Ghost Soldiers

GhostGhost Soldiers, The forgotten epic of World War II’s Most Dramatic Mission
By Hampton Sides
Doubleday. Price: $24.95
Review by Martin Quinn
Recommendation: Highly recommended

One of World War II’s saddest chapters is the defeat and surrender of the United States forces in the Philippines in early 1942, and the horrors those men suffered.

Wracked by disease, short on food, medicine and supplies, the “Battling Bastards of Bataan” and the defenders of Corrigedor were doomed from the outset. With the battleships of the Pacific Fleet smoldering on the bottom of Pearl Harbor and the Japanese Naval and Air Forces dominating the sea and skies, there was no way for supplies and relief forces to get to the Philippines, as called for in War Plan Orange.

In early April 1942, the American and Filipino forces on Bataan had only one option – surrender. Instructed by their commander, General Homma, to treat the captives humanely, but to clear them out of southern Bataan as expeditiously as possible – to allow him to mass his forces for the final assault on Corrigedor – the Japanese were expecting to have to deal with 25,000 to 40,000 Prisoners of War. Instead, they found themselves with some 100,000 sick and malnourished captives.

Under pressure to move the captives out as fresh troops moved in to the southern tip of Bataan, the Japanese troops and their local commanders panicked as the sickly captives were unable to sustain a forced march with no food or water. What unfolded was the infamous “Bataan Death March”, in which thousands of American and Filipino troops were murdered. In May, Corrigedor fell, and those who manned “The Rock” went into captivity as well.

By late 1944 and early 1945, the tide of war had turned. As the Americans closed back in on the Philippines, the Japanese began to look the remaining POW’s with a menacing eye. In January 1945, 150 prisoners were burned alive in makeshift air raid shelters in a place called Palawan, in the Philippines. The Japanese were determined that no POW’s would be liberated.

As the US Sixth army pressed south from Lingayen Gulf towards Manila, the story of the Palawan massacre came to light. The American’s knew that several hundred survivors of Bataan and Corrigedor were languishing in Cabanatuan Prison camp. The problem was, the American’s were driving south to Manila, and the prison camp was to the west of their line of advance. So, a plan was hatched for a reinforced company of Army Rangers to slip thirty miles behind enemy lines and liberate the POW’s from their hell on earth.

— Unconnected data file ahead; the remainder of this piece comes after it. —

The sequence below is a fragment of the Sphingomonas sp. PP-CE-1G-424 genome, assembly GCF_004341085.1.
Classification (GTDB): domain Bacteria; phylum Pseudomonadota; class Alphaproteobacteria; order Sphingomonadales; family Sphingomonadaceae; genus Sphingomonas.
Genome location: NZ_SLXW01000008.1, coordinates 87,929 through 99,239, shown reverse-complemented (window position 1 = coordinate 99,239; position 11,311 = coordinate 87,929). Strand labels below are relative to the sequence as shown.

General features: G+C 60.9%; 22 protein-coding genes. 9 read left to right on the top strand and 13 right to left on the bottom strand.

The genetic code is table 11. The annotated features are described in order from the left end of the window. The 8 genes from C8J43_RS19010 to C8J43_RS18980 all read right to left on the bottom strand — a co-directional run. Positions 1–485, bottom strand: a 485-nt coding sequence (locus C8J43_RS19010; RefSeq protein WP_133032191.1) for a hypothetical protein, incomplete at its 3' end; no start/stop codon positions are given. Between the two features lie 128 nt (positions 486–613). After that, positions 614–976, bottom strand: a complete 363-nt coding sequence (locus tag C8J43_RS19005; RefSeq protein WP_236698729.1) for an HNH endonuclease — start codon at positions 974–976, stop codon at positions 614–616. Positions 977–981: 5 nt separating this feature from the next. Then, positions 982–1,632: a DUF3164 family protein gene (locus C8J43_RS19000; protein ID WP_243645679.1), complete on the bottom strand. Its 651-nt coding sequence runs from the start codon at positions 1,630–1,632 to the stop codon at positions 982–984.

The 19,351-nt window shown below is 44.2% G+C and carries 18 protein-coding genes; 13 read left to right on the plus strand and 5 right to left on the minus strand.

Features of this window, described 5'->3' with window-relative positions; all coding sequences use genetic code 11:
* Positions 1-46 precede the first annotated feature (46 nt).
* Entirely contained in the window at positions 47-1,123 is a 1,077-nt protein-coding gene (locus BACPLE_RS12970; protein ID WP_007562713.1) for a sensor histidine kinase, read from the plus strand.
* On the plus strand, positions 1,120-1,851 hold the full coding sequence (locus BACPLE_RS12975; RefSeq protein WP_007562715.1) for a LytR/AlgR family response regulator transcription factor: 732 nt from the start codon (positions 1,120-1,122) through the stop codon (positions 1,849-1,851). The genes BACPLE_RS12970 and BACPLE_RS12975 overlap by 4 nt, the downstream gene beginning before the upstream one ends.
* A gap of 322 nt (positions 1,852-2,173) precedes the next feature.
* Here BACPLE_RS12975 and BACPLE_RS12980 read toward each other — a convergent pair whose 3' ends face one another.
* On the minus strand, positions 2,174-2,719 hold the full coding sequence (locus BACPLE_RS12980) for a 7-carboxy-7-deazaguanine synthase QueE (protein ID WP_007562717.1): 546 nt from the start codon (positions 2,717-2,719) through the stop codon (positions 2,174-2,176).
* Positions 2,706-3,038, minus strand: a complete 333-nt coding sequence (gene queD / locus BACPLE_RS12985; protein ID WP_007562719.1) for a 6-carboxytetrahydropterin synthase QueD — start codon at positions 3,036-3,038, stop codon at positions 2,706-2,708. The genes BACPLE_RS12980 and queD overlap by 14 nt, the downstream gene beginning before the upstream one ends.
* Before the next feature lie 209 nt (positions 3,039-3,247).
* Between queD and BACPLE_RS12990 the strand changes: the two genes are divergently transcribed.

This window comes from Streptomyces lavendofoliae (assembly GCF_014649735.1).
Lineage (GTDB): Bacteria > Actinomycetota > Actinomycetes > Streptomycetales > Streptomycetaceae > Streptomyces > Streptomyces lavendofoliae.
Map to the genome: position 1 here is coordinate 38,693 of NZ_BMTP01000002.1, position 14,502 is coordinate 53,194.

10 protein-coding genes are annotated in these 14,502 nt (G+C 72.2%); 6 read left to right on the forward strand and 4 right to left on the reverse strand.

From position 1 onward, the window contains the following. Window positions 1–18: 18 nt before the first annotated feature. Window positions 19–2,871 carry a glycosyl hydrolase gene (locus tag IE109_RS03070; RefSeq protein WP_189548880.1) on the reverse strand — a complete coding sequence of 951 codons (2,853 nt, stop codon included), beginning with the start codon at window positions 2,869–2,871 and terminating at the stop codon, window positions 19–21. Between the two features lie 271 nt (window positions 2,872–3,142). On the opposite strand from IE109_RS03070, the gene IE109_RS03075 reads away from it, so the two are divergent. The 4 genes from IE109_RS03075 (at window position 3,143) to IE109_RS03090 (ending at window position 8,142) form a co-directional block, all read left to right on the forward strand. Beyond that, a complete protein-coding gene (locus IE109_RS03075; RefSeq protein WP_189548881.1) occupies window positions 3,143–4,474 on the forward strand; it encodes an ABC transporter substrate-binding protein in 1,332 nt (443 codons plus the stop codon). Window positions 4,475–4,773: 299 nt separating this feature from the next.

Ghost Soldiers, The forgotten epic story of World War II’s most dramatic mission, is the story of that raid. But it’s more than a story of the Rangers mission. It’s a story of courage and sacrifice and survival.

Let me say this: author Hampton Sides can write. The book – a true story that reads like a novel – is masterfully written and paced. Sides truly paints a picture and brings the events vividly to life:

“Late afternoon was taking on the complexion of dusk. The sun’s rays slanted low through the high grass and the temperature began to drop from the infernal to the merely intolerable. A gusty breeze made a constant play of swirls and ripples in the cogon, as though a distracted artist were beginning whimsical thoughts and ending them abruptly”

The books weaves the story of the raid with the story of the prisoners, from surrender through the horrors of the Death March to the harsh cruelty of captivity, in alternating chapters, until events begin to merge in late January 1945.

I’ve always been fascinated with the Philippines campaign, the defense of Bataan and Corrigedor. Maybe it was growing up watching movies like “They were Expendable”, “Back to Bataan” or “Bataan” that piqued my interest.

Sides’ book is an important contribution to the story of the defeat suffered and victory achieved in the Philippines. It may be the best book I’ve ever read about World War II. I highly recommend it.